"The Lost Dogs" is a powerful account of these animals -- many scarred physically and mentally by their ordeal -- who turned out to be, not the worst of the worst, but dogs, brave and loyal dogs who wanted love and human companionship. Not so lost after all.
In an interview with NPR Gorant noted that, because of the great press the Vick Dogs have received and their remarkable success, the Michael Vick case might ironically turn out to be one of the best things that has happened to pit bulls in a long time.
I hope he's right.
Also, pit bulls are pit bull terriers. Even in the most bulldoggy individuals, there will be something -- a sprightliness in the stance, some suggestion of the possibilities of tap dancing and vaudeville, some impish gleam in the eye -- to suggest the terrier. It is a subtle thing, but often obvious when you put a pit bull next to a bulldog of any variety -- you can see, faintly, the blackface, and hear the tambourines.
Recommended. (Highly Recommended for the true 'Pit Bull Person')
If you're like me, then just leafing through these two beautifully illustrated books can bring tears to your eyes.
Diane Jessup has been an Animal Control Officer, a trainer, a breeder, an educator, a writer -- and is founder of Lawdogs (http://www.lawdogsusa.org/home.html) a pioneering effort to train and promote American Pit Bull Terriers as law enforcement dogs. (The program has regrettably been shut down because of lack of funding.) He work on behalf of pit bulls -- as well as other game animals like Gamecocks -- has been unflagging. As she herself points out, there is a paradox in someone who has been both an animal control officer -- who has seen the horrors of abuse and animal fighting first hand -- but who has deep and abiding love for the game animals that come out of those traditions. But she embraces that contradiction, is outspoken in the defense of what she loves, and is never afraid to offend anyone on any side of animal issues. (Dog fighters on one side and many animal rights groups on the other come under fire in her writings.)
The Working Pit Bull (see her website also http://www.workingpitbull.com/) is first and foremost a love letter to the breed. Filled with history, anecdotes, personal experience -- and most importantly with the amazing accomplishments of the dogs themselves -- it is a true joy to anyone who loves dogs. Especially to anyone who is infected with difficult, often painful love for that greatest of all breeds -- The American Pit Bull Terrier. Jessup's own dog -- Bandog Dread -- was the most titled Champion in Breed history, winning acclaim in every competition and field of endeavor in which pit bulls participate. (His photo on the cover is pretty much worth the price of the book).
Louis B. Colby comes from a very different background. He is the son of John P. Colby, the most famous breeder of Pit Bulls in history (and also a dog fighter). Louis is therefore the heir to the most celebrated lineage of Pit Bulls ever bread, going back over a hundred years and recognized around the world as the standard to which the breed aspires. (Supposedly, the American Kennel Club, which doesn't recognize Pit Bulls, nonetheless used a Colby dog to set the standard for the American Staffordshire Terrier. Even to this day, many dogs are dually registered, as American Staffordshires with the AKC and with as American Pit Bull Terriers with UKC and other registries which recognize the breed.)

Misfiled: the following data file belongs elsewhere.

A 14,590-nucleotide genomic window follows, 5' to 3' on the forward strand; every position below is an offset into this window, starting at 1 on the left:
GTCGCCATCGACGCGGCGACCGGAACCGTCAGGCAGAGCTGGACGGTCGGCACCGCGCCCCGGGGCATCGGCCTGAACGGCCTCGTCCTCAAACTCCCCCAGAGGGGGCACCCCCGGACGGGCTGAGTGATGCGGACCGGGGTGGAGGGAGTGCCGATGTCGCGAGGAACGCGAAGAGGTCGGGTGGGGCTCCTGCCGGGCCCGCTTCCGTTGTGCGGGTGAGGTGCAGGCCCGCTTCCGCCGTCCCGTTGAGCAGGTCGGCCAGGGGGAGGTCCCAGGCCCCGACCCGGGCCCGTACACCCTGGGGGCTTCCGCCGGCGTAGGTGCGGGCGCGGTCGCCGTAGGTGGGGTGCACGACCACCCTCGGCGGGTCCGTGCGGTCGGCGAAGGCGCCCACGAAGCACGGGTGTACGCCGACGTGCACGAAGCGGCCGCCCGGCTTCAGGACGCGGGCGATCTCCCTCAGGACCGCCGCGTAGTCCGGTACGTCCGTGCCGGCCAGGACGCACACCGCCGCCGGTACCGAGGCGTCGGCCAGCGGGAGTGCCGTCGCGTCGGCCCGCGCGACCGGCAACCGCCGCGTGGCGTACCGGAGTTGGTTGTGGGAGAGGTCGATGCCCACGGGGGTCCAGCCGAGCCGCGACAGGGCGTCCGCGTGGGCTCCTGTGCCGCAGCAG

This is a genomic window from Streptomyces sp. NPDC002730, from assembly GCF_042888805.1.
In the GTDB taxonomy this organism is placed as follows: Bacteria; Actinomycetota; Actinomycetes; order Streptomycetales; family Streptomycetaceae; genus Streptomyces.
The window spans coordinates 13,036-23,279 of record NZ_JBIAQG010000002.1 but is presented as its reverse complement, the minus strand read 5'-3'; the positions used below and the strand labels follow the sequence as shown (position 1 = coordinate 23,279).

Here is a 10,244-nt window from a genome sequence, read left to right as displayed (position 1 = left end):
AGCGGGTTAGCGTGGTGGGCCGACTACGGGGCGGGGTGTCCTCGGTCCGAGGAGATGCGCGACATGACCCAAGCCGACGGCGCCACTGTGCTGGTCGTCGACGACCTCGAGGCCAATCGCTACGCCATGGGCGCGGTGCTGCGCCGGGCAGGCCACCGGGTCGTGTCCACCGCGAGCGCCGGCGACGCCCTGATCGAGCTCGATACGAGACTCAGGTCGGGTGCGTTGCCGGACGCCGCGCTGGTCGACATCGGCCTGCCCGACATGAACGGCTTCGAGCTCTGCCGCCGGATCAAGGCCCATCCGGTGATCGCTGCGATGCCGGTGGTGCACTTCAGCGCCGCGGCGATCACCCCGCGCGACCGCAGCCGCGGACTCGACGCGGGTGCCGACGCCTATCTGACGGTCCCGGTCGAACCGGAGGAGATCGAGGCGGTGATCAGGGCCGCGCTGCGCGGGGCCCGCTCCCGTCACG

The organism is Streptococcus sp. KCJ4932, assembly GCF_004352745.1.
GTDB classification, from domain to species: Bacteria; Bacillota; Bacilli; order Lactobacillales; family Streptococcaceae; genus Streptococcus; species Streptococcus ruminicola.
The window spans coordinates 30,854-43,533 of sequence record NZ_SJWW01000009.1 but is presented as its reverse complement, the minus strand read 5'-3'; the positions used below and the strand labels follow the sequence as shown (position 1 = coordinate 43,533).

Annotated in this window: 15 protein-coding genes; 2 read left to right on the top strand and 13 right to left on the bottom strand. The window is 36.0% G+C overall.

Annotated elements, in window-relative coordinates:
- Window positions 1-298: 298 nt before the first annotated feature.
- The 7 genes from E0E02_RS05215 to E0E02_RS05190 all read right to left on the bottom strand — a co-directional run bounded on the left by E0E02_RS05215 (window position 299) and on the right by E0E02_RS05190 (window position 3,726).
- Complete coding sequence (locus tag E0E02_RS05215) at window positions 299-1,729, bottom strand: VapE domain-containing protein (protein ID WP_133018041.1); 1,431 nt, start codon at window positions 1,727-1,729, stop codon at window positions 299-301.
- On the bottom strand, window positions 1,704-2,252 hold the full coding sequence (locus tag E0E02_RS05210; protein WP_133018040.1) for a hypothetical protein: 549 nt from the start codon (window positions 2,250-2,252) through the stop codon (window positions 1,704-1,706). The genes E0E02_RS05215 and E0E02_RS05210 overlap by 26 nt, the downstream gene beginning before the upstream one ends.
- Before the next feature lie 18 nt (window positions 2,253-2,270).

This book, which Colby co-authored with Diane Jessup, is a history of his family's dogs, the legendary line of champions which they created. It is, of course, impossible to avoid the subject of dog fighting in such a history, and Colby obviously takes great pride in the stories and legends of the great dogs which came from his family's line. All the great champions are here, and their exploits are noted and honored. There are no grim details of fighting here, no graphic descriptions -- and Colby is a little coy about whether he himself has participated in, or continues to participate in, dog fighting. Diane Jessup points out that only a tiny percentage of pit bulls were ever used for fighting, and that the breed has been accomplished in many other fields, successful at just about task that dogs perform. She notes her own ambivalence when asked to help write Colby's history, but in the end her love of the breed, and her acceptance that they are what they are because of where they came from, prevailed.
Those qualms aside, Colby's Book of the American Pit Bull Terrier is a joy to read and look at. It is filled with photos of dogs from the very beginning of the breed almost up to modern day. Those of us who love the breed will love this book, no matter how uncomfortable we may feel about some aspects of the history. What also comes through so clearly in this book is the Colby family's love of their dogs -- which is hard perhaps to reconcile with their other activities, but obviously real. And if we want, we can write off the people entirely and just enjoy this book for the dogs. They are magnificent.
A somewhat different take on the American Pit Bull Terrier is offered by Richard F. Stratton in "This is the American Pit Bull Terrier" and other books. Stratton is clear eyed about the strengths and weaknesses of the breed -- and like others he shares a deep respect and love for them. But he often seems to be too enamored of the mythos of pit fighting and comes very close to actually condoning it. Still, his knowledge of the dogs, and his different take on their history (Stratton, for instance, does not believe that the American Staffordshire and the American Pit Bull are the same dog today, despite their common origins). I personally have the original 1976 edition of "This is the American Pit Bull Terrier" which I appreciate both for its older photos and for its outspokenness in a time before pit bulls were feared and reviled. A more difficult and perplexing writer, but a book well worth checking out for the true enthusiast.